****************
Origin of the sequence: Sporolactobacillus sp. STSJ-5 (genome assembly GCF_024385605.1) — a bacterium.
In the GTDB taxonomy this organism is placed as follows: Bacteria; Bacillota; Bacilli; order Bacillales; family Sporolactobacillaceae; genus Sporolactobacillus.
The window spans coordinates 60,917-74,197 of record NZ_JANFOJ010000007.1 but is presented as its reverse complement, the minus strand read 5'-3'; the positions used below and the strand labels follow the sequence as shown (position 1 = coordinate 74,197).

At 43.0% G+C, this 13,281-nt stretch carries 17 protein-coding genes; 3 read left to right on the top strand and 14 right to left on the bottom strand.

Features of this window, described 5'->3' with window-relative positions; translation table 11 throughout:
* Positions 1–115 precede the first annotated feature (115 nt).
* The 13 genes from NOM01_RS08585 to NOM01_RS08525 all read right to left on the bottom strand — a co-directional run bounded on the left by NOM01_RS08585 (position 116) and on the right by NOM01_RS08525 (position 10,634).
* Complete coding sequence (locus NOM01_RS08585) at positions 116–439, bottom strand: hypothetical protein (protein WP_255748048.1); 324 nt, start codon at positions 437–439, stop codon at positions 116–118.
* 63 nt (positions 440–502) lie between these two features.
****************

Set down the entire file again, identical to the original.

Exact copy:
Origin of the sequence: Sporolactobacillus sp. STSJ-5 (genome assembly GCF_024385605.1) — a bacterium.
In the GTDB taxonomy this organism is placed as follows: Bacteria; Bacillota; Bacilli; order Bacillales; family Sporolactobacillaceae; genus Sporolactobacillus.
The window spans coordinates 60,917-74,197 of record NZ_JANFOJ010000007.1 but is presented as its reverse complement, the minus strand read 5'-3'; the positions used below and the strand labels follow the sequence as shown (position 1 = coordinate 74,197).

At 43.0% G+C, this 13,281-nt stretch carries 17 protein-coding genes; 3 read left to right on the top strand and 14 right to left on the bottom strand.

Features of this window, described 5'->3' with window-relative positions; translation table 11 throughout:
* Positions 1–115 precede the first annotated feature (115 nt).
* The 13 genes from NOM01_RS08585 to NOM01_RS08525 all read right to left on the bottom strand — a co-directional run bounded on the left by NOM01_RS08585 (position 116) and on the right by NOM01_RS08525 (position 10,634).
* Complete coding sequence (locus NOM01_RS08585) at positions 116–439, bottom strand: hypothetical protein (protein WP_255748048.1); 324 nt, start codon at positions 437–439, stop codon at positions 116–118.
* 63 nt (positions 440–502) lie between these two features.